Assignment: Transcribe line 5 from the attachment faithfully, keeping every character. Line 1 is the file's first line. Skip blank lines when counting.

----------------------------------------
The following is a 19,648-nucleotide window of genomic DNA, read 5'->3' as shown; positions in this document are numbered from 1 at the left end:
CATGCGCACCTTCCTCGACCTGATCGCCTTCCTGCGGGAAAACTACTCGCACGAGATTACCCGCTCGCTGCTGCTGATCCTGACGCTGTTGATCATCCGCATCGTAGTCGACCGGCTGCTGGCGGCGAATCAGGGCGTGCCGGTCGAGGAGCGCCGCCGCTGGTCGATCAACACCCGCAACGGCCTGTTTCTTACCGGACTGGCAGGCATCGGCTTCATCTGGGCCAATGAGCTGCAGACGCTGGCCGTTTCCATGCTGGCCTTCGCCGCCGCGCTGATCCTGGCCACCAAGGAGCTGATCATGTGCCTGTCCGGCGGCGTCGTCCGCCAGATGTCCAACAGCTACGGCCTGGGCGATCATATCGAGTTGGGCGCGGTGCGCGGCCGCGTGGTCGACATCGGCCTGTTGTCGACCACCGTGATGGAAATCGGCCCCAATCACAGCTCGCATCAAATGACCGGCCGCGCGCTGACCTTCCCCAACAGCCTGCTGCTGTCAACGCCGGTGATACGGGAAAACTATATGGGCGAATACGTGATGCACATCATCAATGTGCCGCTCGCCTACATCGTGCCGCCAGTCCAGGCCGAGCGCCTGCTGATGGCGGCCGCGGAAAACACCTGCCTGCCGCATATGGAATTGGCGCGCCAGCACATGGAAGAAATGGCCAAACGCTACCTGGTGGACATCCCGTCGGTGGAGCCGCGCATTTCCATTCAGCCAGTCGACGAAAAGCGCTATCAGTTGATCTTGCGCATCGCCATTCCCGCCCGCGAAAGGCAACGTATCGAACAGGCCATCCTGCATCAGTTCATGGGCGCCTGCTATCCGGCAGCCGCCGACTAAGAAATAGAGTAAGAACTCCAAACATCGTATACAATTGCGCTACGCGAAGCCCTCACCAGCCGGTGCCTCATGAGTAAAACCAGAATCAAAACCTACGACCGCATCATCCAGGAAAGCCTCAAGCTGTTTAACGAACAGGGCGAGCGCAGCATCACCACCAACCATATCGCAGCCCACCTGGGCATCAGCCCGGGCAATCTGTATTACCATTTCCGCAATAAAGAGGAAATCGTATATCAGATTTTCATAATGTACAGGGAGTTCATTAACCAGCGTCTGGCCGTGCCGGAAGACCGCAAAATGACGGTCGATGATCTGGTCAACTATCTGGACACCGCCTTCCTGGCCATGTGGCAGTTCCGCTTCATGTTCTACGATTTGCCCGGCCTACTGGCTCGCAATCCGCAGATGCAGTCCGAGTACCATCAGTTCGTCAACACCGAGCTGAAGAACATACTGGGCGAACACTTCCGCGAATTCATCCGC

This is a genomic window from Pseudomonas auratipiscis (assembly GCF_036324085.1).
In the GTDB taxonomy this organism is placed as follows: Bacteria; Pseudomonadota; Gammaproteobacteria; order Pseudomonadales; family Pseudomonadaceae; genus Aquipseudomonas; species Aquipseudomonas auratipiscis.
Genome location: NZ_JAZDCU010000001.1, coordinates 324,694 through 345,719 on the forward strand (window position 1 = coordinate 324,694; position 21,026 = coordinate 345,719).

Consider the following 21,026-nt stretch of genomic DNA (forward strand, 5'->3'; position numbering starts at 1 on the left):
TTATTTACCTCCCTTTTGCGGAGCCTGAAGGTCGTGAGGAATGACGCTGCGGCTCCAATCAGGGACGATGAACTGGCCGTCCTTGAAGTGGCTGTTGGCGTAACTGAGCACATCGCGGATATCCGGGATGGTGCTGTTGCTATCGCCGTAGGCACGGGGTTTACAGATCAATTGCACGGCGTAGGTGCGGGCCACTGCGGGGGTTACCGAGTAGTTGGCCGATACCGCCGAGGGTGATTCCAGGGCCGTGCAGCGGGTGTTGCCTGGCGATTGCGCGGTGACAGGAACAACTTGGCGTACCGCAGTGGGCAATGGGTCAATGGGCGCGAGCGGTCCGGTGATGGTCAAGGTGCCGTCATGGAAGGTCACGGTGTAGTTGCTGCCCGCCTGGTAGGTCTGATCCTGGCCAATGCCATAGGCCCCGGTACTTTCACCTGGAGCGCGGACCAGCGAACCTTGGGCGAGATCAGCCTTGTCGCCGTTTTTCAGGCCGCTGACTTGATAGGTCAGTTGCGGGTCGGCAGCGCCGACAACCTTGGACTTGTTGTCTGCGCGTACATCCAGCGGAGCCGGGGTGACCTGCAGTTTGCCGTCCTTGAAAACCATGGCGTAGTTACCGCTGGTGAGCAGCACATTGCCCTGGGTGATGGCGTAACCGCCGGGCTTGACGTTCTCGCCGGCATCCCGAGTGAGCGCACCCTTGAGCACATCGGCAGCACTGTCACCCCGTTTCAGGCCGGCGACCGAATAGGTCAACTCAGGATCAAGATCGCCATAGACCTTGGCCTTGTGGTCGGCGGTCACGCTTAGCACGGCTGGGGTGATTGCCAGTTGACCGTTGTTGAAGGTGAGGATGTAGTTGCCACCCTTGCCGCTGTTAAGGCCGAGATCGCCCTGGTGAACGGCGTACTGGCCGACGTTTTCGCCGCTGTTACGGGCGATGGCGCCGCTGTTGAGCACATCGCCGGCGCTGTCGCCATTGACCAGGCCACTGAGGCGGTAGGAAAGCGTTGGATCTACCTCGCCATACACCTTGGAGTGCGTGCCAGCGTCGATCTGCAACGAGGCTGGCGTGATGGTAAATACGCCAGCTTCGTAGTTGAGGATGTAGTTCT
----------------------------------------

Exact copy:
Genome location: NZ_JAZDCU010000001.1, coordinates 324,694 through 345,719 on the forward strand (window position 1 = coordinate 324,694; position 21,026 = coordinate 345,719).